Anyway, you can read all about the many ways in which Envisat data has been used through a simple google scholar search, so what about me and my work? What does this data mean for me and my research colleagues? Working in the Benguela – a highly productive patch of the ocean off the west coast of South Africa – comes with its own challenges. To give you an idea of why it’s so productive you’ll have to give me two minutes with your scientific brain to explain “upwelling”. Despite some fairly nasty physics being involved, upwelling is basically when deep, cold and most importantly, nutrient rich waters come to the surface. In coastal regions like the Benguela, this happens because winds blow along the coast and thanks to the spin of the Earth (the coriolis force) and some nifty physics (worked out by a guy called Ekman) waters move perpendicular to the wind – to the left in the Southern Hemisphere (us!) and to the right in the Northern Hemisphere. As this water moves offshore, something has to fill the gap, so up comes the deep, cold and nutrient rich waters which act as fertiliser for these regions. This causes huge growth of photosynthetic life – microscopic organisms called phytoplankton – they take sunlight and convert it, with the help of these nutrients, just like plants do on land. They contain a green pigment called chlorophyll. You can learn more about upwelling here.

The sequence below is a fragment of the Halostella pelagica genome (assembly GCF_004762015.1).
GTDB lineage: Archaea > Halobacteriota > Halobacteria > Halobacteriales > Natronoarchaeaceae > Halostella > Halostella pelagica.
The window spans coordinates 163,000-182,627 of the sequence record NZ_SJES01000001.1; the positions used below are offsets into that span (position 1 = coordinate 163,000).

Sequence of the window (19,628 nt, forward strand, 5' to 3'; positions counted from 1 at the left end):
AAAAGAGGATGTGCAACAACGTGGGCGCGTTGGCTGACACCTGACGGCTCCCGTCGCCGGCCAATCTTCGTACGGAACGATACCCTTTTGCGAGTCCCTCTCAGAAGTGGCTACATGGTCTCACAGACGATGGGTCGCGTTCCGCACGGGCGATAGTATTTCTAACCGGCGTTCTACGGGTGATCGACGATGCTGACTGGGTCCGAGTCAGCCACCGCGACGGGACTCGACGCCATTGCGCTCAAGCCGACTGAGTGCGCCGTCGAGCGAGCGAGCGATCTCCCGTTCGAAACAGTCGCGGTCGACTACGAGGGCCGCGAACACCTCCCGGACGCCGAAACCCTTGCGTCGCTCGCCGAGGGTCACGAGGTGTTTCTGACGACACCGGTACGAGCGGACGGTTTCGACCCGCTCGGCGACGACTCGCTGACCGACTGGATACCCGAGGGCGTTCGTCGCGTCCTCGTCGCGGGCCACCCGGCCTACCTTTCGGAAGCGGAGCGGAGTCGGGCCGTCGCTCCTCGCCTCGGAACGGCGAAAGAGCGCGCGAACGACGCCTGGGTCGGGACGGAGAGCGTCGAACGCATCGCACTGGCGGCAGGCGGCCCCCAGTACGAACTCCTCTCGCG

In terms of ocean colour, what this means is that we have some of the most colourful waters on Earth! Most of the worlds surface oceans contain somewhere around 0.1-1 milligrams of chlorophyll per metre cubed of water. That’s a pretty awful amount to imagine if you don’t study the stuff. So imagine a box about the size of your washing machine – that’s about the amount of water. Now drop perhaps one tiny grain of sugar in that amount – that’s probably more than the amount of chlorophyll in most of the ocean – it’s not a lot – the oceans are mostly deserts as far as phytoplankton are concerned. The Benguela by comparison can contain something like up to half a teaspoon of sugar per washing machine! Comparatively it’s a forest.